Austria     Belgium     Brazil     Canada     Denmark     Finland     France     Germany     Hungary     Iceland     Ireland     Italy     Luxembourg     The Netherlands     Norway     Poland     Spain     Sweden     Switzerland     UK     USA     

How W.E.I.R.D. is your data?

Business psychology has fought tooth and nail for decades to gain more relevance. Despite its best efforts, the sector is still plagued by the same flaw that affects every social science: WEIRDness. In this context, “WEIRD” stands for Western, Educated, Industrialised, Rich, and Democratic countries. Essentially, a vast majority of studies across psychology base all of their findings and results on studies of WEIRD populations. It’s not just psychology, but other sciences as well: studies of visual perception, hereditary IQ, and spatial reasoning; all are based on these populations. And when one digs deeper, the reality becomes clearer: most psychology study participants are not just from WEIRD countries, but they are college students.

College students are so widely used because they are a population that is cheap and easy to access. For example, psychology and anthropology students are often required to participate in studies as a degree requirement. Or, if not required, they can be compensated relatively cheaply because their time is not as valuable. There is nothing inherently wrong with using college students for studies, or WEIRDness in general, but it is problematic when scientists propose conclusions about broad populations based on a “thin, unusual slice of humanity”. If you think about it, college students are not very representative of the global population. Their emotions and behaviours are not the be-all and end-all; they face few problems that 80% of the world’s population faces. So, when a psychological study makes any conclusion about human nature, it may be an overreach.

Recently, more researchers have started to qualify their findings with “in Western society” or “in college populations”. But as first-year psychology students learn, the vast majority of public’s psychology knowledge comes from news articles, not scientific journals. And those articles rarely discuss WEIRDness; in fact, they often sensationalise headlines. They take the conclusions of scientists, which may be full of reservations, and apply them to global society.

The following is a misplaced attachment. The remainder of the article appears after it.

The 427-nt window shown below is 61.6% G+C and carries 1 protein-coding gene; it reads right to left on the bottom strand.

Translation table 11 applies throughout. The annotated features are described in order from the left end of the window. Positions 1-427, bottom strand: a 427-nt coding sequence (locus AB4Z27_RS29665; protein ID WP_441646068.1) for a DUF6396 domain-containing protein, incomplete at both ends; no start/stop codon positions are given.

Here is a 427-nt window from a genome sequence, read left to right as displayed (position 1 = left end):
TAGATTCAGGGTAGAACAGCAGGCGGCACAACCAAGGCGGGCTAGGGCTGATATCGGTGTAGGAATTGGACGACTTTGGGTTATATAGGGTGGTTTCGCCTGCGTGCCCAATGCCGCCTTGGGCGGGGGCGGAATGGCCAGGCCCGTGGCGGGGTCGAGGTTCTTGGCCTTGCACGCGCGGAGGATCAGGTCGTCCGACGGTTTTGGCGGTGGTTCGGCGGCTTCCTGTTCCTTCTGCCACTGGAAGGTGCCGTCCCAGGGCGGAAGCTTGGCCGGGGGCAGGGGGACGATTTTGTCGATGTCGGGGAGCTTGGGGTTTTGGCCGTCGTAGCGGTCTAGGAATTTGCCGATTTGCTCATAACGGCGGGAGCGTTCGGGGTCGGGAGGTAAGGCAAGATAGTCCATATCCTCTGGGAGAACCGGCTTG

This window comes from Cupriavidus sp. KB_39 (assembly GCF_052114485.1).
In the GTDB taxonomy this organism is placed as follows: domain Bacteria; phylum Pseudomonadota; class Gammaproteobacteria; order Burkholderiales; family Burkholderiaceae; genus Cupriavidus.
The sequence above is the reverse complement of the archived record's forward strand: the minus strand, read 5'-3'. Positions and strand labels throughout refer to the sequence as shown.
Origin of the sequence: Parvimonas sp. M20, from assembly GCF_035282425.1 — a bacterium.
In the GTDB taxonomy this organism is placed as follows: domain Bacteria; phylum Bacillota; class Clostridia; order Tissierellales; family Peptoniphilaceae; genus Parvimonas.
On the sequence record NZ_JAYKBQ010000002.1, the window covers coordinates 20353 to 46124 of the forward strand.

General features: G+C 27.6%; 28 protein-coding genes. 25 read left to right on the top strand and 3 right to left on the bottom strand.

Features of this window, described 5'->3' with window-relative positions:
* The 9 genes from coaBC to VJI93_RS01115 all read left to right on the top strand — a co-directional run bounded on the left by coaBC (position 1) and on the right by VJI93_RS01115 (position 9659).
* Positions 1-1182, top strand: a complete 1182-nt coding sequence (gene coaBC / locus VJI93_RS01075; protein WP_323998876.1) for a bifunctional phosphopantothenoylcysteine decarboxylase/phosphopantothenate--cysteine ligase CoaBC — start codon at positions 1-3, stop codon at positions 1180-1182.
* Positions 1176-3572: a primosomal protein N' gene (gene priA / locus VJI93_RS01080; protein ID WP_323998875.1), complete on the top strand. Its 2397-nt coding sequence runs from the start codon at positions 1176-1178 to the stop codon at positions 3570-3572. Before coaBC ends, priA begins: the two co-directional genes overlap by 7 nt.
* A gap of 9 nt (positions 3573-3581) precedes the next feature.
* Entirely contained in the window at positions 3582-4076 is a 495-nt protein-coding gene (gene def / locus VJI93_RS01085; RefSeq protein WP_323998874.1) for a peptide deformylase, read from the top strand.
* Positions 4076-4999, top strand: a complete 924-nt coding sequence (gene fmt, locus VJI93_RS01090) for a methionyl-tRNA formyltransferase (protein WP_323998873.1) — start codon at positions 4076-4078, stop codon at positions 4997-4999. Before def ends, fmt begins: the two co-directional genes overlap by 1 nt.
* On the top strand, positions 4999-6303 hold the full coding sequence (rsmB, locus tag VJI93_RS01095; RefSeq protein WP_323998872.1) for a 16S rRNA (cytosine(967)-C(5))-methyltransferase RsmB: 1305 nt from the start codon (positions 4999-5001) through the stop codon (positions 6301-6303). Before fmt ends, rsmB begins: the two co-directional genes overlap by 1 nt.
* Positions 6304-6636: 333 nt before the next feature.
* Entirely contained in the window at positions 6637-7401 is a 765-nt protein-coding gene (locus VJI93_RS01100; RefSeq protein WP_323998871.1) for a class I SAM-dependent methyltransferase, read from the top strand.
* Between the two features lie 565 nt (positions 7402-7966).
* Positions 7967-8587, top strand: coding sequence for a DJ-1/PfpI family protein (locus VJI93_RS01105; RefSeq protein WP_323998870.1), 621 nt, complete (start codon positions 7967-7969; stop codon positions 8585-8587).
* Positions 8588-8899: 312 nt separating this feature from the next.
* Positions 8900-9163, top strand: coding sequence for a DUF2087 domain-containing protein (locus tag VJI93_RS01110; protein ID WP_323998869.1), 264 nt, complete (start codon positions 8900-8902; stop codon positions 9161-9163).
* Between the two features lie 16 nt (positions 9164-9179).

Experts who research and discuss WEIRDness do not propose throwing the baby out with the bathwater. All of this research is valuable, and we can draw important conclusions from it. And in business contexts, this college population is not entirely irrelevant. After all, many of these psychology students will find their way into multinationals, often as HR Experts. That said, there are limitations. Say a study is conducted in Oklahoma, a state not known for its universities or economic opportunities. Are the students who study there the same types of students who choose to study at prestigious universities in the UK or Germany? Is it really proper to compare conclusions drawn from their behaviour?

Business psychology encounters a lot of suspicion, and rightly so. People use business psychology tools and assessments to select, promote, and develop people. Thus, there are real, human ramifications to business psychology studies. If the data and studies behind those tools are overly WEIRD, and not tailored to the populations the tools are eventually applied to, then they should be met with a healthy dose of wariness.